The Militant Libertarian

I'm pissed off and I'm a libertarian. What else you wanna know?

Saturday, December 11, 2004

Book Reviews

Marine Sniper: 93 Confirmed Kills is the story of Carlos Hathcock, a hick from Kentucky who, through his love of shooting and his dedication to the Marine Corps, became the Corps' number one sniper. A part of the founding of the Marine Corps' sniper team and training programs, he began to exemplify what a Marine sniper is meant to be.

His life itself is very interesting, his exploits in Vietnam were great, and his personal sacrifices and perserverance are breath taking.

His tragic life end and new beginning are definitely something for all of us to learn from. His stoic dedication to his love of craft are something we should all remember. Carlos Hatchcock was one of the greatest of Americans, starting from nothing and becoming a legend.

Bravo Two Zero is the true story of a British SAS squad sent behind the lines early in the first Iraqi war to destroy SCUD missile bases and launchers. From the get-go, this mission was compromised and turned into a harrowing flight for life for these men.

The escape and evasion turned into a fight against nature (exposure in winter desert), enemy patrols, and even civilian goat herders... The eventual capture of the book's author, Andy McNabb (squad leader) and others led to torture, deplorable conditions of capture, and eventual release to the Red Cross near the war's end.

This book is an awesome read for anyone who believes that we may see this same type of war happening here in America from which some of us may be required to perform the same type of escape from our own government...

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Thursday, December 09, 2004


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Wednesday, December 08, 2004

Third-Party Candidates Ask for Recount in Ohio


With support from John Kerry's campaign, two third-party candidates for president officially asked on Tuesday for a recount in Ohio, the state that put President Bush over the top in November.

The requests, mailed to all 88 counties, were expected to arrive by Wednesday.

Generally, county election boards must agree to a recount, as long as the parties bringing the challenge pay for it. And the Green and Libertarian parties collected enough donations to cover the required $113,600, or $10 per precinct.

David Cobb, Green Party presidential candidate, said the election was full of irregularities, including uncounted provisional ballots.

"There is a possibility that George W. Bush did not win Ohio. If that is the case, it would be a crime against democracy for George Bush to be sworn into office," he said.

Cobb got 186 votes in Ohio. Libertarian candidate Michael Badnarik received 14,695, or 0.26 percent of the overall total.

The request came a day after Ohio officially certified Bush as the winner of this battleground state by 118,775 votes. The president's unofficial election-night margin of 136,000 votes shrank slightly after provisional and absentee ballots were counted and errors corrected.

Bush won the presidency by taking Ohio's 20 electoral votes, bringing his total to 286 over Kerry's 252. Kerry conceded the morning after the election when presented with the state's results.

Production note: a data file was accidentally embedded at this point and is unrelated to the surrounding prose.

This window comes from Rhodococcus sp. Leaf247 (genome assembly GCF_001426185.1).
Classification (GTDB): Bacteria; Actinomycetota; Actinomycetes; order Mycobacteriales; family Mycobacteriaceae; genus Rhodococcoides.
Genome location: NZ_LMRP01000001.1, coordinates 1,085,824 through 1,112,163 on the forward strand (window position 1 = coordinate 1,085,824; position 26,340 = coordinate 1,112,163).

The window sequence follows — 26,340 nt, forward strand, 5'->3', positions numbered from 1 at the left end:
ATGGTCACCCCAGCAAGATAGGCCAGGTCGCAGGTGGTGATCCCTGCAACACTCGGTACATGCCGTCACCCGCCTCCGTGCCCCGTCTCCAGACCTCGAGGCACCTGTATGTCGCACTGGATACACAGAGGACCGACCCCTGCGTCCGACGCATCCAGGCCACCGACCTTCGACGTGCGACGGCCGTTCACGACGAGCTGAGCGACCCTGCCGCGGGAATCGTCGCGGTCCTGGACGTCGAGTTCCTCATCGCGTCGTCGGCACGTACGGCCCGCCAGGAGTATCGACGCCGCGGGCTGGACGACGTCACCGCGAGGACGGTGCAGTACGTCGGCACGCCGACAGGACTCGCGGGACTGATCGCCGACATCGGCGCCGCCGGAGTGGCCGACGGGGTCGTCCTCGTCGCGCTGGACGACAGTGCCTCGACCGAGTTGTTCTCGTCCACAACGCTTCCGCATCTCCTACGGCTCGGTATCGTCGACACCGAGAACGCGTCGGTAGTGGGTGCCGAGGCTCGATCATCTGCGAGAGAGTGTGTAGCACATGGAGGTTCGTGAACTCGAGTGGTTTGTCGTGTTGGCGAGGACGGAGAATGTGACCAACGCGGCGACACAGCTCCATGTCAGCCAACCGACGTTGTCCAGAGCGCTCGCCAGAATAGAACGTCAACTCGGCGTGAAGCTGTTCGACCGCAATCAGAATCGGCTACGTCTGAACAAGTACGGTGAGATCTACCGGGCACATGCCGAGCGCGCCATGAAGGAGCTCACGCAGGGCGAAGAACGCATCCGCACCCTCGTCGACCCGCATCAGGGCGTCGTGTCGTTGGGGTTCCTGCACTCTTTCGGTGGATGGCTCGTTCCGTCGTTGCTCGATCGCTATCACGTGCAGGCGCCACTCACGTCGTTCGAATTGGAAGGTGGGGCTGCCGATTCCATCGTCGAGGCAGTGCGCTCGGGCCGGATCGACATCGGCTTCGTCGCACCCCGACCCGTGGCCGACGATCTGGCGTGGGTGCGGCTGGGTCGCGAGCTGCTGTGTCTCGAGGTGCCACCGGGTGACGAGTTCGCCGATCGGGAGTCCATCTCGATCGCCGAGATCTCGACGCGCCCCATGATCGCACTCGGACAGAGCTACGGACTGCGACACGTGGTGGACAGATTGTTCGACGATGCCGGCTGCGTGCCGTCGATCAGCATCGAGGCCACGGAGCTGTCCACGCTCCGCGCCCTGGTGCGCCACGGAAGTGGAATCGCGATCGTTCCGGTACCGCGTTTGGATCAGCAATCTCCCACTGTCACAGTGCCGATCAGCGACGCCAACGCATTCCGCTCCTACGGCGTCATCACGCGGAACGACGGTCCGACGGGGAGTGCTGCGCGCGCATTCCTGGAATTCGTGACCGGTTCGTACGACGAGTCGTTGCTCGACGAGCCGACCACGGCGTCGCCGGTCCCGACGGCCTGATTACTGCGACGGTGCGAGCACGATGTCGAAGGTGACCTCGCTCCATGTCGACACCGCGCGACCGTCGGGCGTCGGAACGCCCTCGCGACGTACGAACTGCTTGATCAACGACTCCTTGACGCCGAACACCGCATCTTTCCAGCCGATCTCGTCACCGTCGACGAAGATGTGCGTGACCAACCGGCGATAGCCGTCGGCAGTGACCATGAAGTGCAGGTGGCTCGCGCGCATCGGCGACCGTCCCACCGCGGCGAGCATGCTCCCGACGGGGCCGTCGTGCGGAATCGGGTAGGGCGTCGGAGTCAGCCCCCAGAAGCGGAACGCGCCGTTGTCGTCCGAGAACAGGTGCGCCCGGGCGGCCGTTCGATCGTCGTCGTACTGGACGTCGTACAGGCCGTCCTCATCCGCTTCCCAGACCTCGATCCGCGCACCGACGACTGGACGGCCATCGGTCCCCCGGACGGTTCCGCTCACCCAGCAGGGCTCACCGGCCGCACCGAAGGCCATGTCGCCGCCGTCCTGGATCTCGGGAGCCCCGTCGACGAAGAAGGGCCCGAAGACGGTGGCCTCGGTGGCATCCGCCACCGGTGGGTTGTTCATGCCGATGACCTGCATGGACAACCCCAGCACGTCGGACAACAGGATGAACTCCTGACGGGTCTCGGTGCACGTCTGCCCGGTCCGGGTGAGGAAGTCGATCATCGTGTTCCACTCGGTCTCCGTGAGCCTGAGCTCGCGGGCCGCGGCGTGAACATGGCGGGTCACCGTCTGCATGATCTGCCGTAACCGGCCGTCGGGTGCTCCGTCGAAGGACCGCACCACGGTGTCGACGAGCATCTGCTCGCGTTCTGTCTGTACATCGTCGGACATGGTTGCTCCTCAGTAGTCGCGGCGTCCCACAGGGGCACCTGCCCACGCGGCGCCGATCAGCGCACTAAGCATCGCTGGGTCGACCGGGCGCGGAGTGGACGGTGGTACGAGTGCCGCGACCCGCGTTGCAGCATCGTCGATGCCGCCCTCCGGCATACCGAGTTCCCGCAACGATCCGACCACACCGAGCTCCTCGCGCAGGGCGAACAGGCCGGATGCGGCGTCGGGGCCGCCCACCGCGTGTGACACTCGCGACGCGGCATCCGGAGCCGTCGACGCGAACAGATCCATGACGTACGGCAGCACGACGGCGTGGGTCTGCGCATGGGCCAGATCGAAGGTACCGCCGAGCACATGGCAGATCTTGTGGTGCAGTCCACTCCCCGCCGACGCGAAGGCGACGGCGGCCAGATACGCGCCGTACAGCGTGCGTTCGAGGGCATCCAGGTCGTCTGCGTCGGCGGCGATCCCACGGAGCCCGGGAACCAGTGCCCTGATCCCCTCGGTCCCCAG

The Kerry campaign has said it supports the recount - not because it believes the outcome will change, but because it wants to see a full and accurate accounting.

Recount advocates have cited numerous Election Day problems, from long lines, a shortage of voting machines in minority neighborhoods and suspicious vote totals for candidates in scattered precincts.

The Bush campaign has criticized the recount effort, saying it will not change anything. And some county officials have complained about the real cost, which Ohio Secretary of State Kenneth Blackwell said is probably about $1.5 million.

The recount is "an exercise in futility and a ridiculous waste of county tax money," said Larry Long, executive director of the Ohio Association of County Commissioners. "Neither candidate has any chance of winning, so what's the point?"

The recount will probably not begin until next week because of a five-day waiting period to allow candidates time to arrange witnesses to the counting. Cobb, Badnarik and the Kerry camp gave permission for the recount to start before the five-day period. The Bush campaign did not waive the waiting period.

State law requires 3 percent of ballots to be counted by hand in each county, and then all ballots to be counted if the initial check turns up problems.

© 2004 The Associated Press

© Copyright 2004 by Capitol Hill Blue

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Monday, December 06, 2004

Winter Camping

A small group of us went camping this weekend. Yep, out in the cold winter for an overnighter. We hiked in, carrying all of our gear, camped, and came back the next day. It was bitter cold, but not too bad if you were prepared.

Camping in the wintertime reminds me of how harsh it must have been for those poor bastards who've served our country in various winter campaigns and died of exposure, lost digits/limbs to the cold, etc. Especially those patriots who served our nation in the Revolutionary War and went through the harsh conditions of Valley Forge.

Yes, I got a little sick this weekend. Yes, it was hard carrying my pack out thanks to sickness making it hard to breathe. Yes, I did not sleep as well as I would have in my bed at home. Yes, I felt the cold in my toes, fingers, and ears. But I suffered nothing compared to those who came before. I suffered for fun and exercise, they suffered for our country.

I'm nothing compared to them.

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